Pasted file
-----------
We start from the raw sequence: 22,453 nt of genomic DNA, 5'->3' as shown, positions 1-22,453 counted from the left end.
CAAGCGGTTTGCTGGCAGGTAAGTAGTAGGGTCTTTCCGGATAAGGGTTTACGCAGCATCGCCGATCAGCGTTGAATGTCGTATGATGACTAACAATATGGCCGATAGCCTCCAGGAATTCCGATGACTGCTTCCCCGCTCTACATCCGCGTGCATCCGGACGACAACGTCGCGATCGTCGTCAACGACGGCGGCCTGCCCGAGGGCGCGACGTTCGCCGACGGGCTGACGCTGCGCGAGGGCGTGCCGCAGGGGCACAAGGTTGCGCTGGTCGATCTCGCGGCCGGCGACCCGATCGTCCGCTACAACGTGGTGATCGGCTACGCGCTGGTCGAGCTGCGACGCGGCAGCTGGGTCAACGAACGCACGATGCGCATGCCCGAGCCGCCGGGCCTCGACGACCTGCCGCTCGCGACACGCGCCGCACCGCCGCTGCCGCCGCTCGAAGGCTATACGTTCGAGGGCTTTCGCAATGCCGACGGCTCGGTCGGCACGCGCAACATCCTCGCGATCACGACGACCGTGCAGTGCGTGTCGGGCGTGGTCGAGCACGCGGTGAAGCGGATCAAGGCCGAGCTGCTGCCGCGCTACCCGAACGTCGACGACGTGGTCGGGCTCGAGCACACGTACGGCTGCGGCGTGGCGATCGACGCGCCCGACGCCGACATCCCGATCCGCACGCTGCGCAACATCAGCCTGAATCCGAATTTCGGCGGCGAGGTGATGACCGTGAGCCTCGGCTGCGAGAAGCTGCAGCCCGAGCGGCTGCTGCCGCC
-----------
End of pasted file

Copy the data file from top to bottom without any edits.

We start from the raw sequence: 22,453 nt of genomic DNA, 5'->3' as shown, positions 1-22,453 counted from the left end.
CAAGCGGTTTGCTGGCAGGTAAGTAGTAGGGTCTTTCCGGATAAGGGTTTACGCAGCATCGCCGATCAGCGTTGAATGTCGTATGATGACTAACAATATGGCCGATAGCCTCCAGGAATTCCGATGACTGCTTCCCCGCTCTACATCCGCGTGCATCCGGACGACAACGTCGCGATCGTCGTCAACGACGGCGGCCTGCCCGAGGGCGCGACGTTCGCCGACGGGCTGACGCTGCGCGAGGGCGTGCCGCAGGGGCACAAGGTTGCGCTGGTCGATCTCGCGGCCGGCGACCCGATCGTCCGCTACAACGTGGTGATCGGCTACGCGCTGGTCGAGCTGCGACGCGGCAGCTGGGTCAACGAACGCACGATGCGCATGCCCGAGCCGCCGGGCCTCGACGACCTGCCGCTCGCGACACGCGCCGCACCGCCGCTGCCGCCGCTCGAAGGCTATACGTTCGAGGGCTTTCGCAATGCCGACGGCTCGGTCGGCACGCGCAACATCCTCGCGATCACGACGACCGTGCAGTGCGTGTCGGGCGTGGTCGAGCACGCGGTGAAGCGGATCAAGGCCGAGCTGCTGCCGCGCTACCCGAACGTCGACGACGTGGTCGGGCTCGAGCACACGTACGGCTGCGGCGTGGCGATCGACGCGCCCGACGCCGACATCCCGATCCGCACGCTGCGCAACATCAGCCTGAATCCGAATTTCGGCGGCGAGGTGATGACCGTGAGCCTCGGCTGCGAGAAGCTGCAGCCCGAGCGGCTGCTGCCGCC